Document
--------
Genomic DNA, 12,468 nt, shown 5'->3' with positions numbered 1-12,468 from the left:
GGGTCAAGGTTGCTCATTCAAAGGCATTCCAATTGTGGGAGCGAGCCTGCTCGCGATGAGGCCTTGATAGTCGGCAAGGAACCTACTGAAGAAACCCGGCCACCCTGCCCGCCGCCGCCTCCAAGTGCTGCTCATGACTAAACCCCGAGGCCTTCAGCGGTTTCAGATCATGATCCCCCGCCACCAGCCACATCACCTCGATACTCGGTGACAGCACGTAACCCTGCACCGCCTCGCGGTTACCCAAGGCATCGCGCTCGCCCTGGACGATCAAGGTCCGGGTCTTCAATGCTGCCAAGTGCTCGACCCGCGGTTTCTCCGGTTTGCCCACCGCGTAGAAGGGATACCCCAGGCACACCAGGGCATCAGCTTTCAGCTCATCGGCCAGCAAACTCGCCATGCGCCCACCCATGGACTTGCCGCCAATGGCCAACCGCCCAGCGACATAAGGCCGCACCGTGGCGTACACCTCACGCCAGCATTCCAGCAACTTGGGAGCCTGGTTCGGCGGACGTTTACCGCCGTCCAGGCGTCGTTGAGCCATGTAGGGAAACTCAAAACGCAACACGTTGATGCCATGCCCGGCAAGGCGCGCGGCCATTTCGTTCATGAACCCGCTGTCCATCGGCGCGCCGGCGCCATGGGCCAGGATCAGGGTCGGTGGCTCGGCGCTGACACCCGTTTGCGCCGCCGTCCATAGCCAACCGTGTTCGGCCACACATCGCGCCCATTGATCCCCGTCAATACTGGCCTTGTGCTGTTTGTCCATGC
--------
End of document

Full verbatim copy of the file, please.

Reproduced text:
Genomic DNA, 12,468 nt, shown 5'->3' with positions numbered 1-12,468 from the left:
GGGTCAAGGTTGCTCATTCAAAGGCATTCCAATTGTGGGAGCGAGCCTGCTCGCGATGAGGCCTTGATAGTCGGCAAGGAACCTACTGAAGAAACCCGGCCACCCTGCCCGCCGCCGCCTCCAAGTGCTGCTCATGACTAAACCCCGAGGCCTTCAGCGGTTTCAGATCATGATCCCCCGCCACCAGCCACATCACCTCGATACTCGGTGACAGCACGTAACCCTGCACCGCCTCGCGGTTACCCAAGGCATCGCGCTCGCCCTGGACGATCAAGGTCCGGGTCTTCAATGCTGCCAAGTGCTCGACCCGCGGTTTCTCCGGTTTGCCCACCGCGTAGAAGGGATACCCCAGGCACACCAGGGCATCAGCTTTCAGCTCATCGGCCAGCAAACTCGCCATGCGCCCACCCATGGACTTGCCGCCAATGGCCAACCGCCCAGCGACATAAGGCCGCACCGTGGCGTACACCTCACGCCAGCATTCCAGCAACTTGGGAGCCTGGTTCGGCGGACGTTTACCGCCGTCCAGGCGTCGTTGAGCCATGTAGGGAAACTCAAAACGCAACACGTTGATGCCATGCCCGGCAAGGCGCGCGGCCATTTCGTTCATGAACCCGCTGTCCATCGGCGCGCCGGCGCCATGGGCCAGGATCAGGGTCGGTGGCTCGGCGCTGACACCCGTTTGCGCCGCCGTCCATAGCCAACCGTGTTCGGCCACACATCGCGCCCATTGATCCCCGTCAATACTGGCCTTGTGCTGTTTGTCCATGC